Thank you.



posted on Jan, 2 2006 @ 10:04 PM
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A related topic that has come up in this thread...

"Fair Use is rarely fair."
fairuse.stanford.edu...


In its most general sense, a fair use is any copying of copyrighted material done for a limited and "transformative" purpose such as to comment upon, criticize or parody a copyrighted work. Such uses can be done without permission from the copyright owner. Another way of putting this is that fair use is a defense against infringement. If your use qualifies under the definition above, and as defined more specifically later in this chapter, then your use would not be considered an illegal infringement.

So what is a "transformative" use? If this definition seems ambiguous or vague, be aware that millions of dollars in legal fees have been spent attempting to define what qualifies as a fair use. There are no hard-and-fast rules, only general rules and varying court decisions. That's because the judges and lawmakers who created the fair use exception did not want to limit the definition of fair use. They wanted it--like free speech--to have an expansive meaning that could be open to interpretation.


There is a great deal of good information within the linked site above. But the bottom line, if a copyright holder disagrees with your interpretation of "fair use", they can take action and usually achieve resolution.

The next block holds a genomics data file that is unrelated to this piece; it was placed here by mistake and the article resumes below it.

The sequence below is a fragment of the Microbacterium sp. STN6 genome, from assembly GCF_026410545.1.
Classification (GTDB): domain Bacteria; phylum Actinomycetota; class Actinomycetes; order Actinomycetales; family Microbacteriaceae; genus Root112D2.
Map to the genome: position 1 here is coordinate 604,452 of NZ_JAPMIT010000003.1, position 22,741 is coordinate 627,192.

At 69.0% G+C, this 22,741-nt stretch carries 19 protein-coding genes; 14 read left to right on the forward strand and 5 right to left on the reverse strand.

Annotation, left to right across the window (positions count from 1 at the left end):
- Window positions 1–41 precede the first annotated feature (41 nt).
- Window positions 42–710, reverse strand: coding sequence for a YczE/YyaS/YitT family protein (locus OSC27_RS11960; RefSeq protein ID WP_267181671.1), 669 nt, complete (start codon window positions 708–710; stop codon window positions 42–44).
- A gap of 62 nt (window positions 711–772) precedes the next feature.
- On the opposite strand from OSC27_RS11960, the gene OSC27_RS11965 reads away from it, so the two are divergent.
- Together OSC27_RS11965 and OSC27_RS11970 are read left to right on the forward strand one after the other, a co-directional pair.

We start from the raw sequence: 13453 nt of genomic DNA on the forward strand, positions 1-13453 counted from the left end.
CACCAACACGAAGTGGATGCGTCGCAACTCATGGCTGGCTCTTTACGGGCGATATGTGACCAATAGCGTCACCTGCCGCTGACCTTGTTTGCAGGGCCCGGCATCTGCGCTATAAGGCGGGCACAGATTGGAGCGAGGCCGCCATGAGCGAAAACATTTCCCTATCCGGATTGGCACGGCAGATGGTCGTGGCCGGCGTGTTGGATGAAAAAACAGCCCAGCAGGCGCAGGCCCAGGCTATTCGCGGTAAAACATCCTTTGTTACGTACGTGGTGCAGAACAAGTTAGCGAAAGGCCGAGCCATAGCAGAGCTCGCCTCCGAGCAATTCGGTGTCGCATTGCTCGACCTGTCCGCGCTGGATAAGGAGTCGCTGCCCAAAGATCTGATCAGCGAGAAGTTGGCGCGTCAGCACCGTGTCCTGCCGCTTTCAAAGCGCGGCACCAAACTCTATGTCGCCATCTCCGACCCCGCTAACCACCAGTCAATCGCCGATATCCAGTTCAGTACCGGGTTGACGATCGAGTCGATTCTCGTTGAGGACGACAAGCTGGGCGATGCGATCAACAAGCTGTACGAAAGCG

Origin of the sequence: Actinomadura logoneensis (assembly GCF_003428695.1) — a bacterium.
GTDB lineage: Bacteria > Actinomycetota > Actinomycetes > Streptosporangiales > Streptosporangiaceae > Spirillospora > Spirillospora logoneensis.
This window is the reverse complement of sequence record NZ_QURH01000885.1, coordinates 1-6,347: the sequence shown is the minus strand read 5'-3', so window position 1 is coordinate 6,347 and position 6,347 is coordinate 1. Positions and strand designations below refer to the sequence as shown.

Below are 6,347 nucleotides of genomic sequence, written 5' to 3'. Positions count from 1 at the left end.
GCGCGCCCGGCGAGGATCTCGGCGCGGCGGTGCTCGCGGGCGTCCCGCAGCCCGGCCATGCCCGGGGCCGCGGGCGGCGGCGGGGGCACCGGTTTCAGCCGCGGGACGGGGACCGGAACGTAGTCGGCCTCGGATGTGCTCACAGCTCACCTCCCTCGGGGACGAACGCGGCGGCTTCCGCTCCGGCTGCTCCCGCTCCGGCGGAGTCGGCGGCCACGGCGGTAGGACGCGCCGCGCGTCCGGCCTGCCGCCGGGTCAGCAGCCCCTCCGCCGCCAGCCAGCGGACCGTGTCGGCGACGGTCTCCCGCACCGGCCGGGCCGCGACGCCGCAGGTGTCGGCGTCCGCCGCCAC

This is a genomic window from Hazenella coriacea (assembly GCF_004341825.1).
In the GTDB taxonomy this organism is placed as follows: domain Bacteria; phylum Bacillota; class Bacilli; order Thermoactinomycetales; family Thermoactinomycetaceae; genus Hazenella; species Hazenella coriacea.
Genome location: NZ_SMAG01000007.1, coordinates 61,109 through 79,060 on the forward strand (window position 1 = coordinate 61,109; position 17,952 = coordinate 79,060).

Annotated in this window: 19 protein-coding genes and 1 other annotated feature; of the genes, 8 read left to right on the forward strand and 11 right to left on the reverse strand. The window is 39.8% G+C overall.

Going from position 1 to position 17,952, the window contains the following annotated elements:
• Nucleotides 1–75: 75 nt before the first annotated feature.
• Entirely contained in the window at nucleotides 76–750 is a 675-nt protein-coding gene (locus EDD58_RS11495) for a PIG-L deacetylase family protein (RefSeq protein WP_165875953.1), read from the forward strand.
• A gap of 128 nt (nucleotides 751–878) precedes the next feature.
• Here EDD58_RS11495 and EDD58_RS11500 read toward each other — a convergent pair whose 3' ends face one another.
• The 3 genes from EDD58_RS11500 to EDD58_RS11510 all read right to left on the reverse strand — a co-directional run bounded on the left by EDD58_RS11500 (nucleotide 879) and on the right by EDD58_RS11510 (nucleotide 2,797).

As this website attempts to operate with an extremely high standard of ethics, we generally strive to respect the intellectual property of others... no matter the source. As such, we are imposing legally tested standards of referencing and quoting online sources. No more than a small percentage of the original material, and a clear link to the source.

Any interpretation of "fair use" within content on AboveTopSecret.com is completely up to the owners.



posted on Jan, 2 2006 @ 10:06 PM
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So from here on out, when quoting a source outside of ATS--be it an article, journal, etc.--do not use {quote} then {/quote}, use [ex] then [/ex]?

Just making sure on this, SO.
Thanks.

edit: self-evident; apparently so.
Please disregard...*waves*






seekerof

[edit on 2-1-2006 by Seekerof]



posted on Jan, 2 2006 @ 10:17 PM